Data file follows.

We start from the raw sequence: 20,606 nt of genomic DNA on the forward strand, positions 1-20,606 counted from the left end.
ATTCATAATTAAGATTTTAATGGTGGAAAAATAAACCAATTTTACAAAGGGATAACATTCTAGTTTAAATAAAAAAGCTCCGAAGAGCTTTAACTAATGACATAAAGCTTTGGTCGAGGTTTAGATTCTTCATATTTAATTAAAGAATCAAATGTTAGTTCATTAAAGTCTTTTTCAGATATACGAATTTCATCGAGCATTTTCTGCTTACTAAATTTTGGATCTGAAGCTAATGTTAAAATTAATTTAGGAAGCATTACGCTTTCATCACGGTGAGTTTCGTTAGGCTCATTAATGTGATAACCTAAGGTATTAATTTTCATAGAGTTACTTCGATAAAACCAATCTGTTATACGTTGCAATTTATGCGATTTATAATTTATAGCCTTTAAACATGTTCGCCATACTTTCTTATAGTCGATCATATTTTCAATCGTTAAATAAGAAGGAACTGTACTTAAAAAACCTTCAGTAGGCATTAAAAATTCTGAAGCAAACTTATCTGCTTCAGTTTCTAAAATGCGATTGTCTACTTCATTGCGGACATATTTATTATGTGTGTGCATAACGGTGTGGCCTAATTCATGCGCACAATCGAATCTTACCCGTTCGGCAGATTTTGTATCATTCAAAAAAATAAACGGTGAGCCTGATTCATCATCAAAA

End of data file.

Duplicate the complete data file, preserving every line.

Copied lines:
We start from the raw sequence: 20,606 nt of genomic DNA on the forward strand, positions 1-20,606 counted from the left end.
ATTCATAATTAAGATTTTAATGGTGGAAAAATAAACCAATTTTACAAAGGGATAACATTCTAGTTTAAATAAAAAAGCTCCGAAGAGCTTTAACTAATGACATAAAGCTTTGGTCGAGGTTTAGATTCTTCATATTTAATTAAAGAATCAAATGTTAGTTCATTAAAGTCTTTTTCAGATATACGAATTTCATCGAGCATTTTCTGCTTACTAAATTTTGGATCTGAAGCTAATGTTAAAATTAATTTAGGAAGCATTACGCTTTCATCACGGTGAGTTTCGTTAGGCTCATTAATGTGATAACCTAAGGTATTAATTTTCATAGAGTTACTTCGATAAAACCAATCTGTTATACGTTGCAATTTATGCGATTTATAATTTATAGCCTTTAAACATGTTCGCCATACTTTCTTATAGTCGATCATATTTTCAATCGTTAAATAAGAAGGAACTGTACTTAAAAAACCTTCAGTAGGCATTAAAAATTCTGAAGCAAACTTATCTGCTTCAGTTTCTAAAATGCGATTGTCTACTTCATTGCGGACATATTTATTATGTGTGTGCATAACGGTGTGGCCTAATTCATGCGCACAATCGAATCTTACCCGTTCGGCAGATTTTGTATCATTCAAAAAAATAAACGGTGAGCCTGATTCATCATCAAAA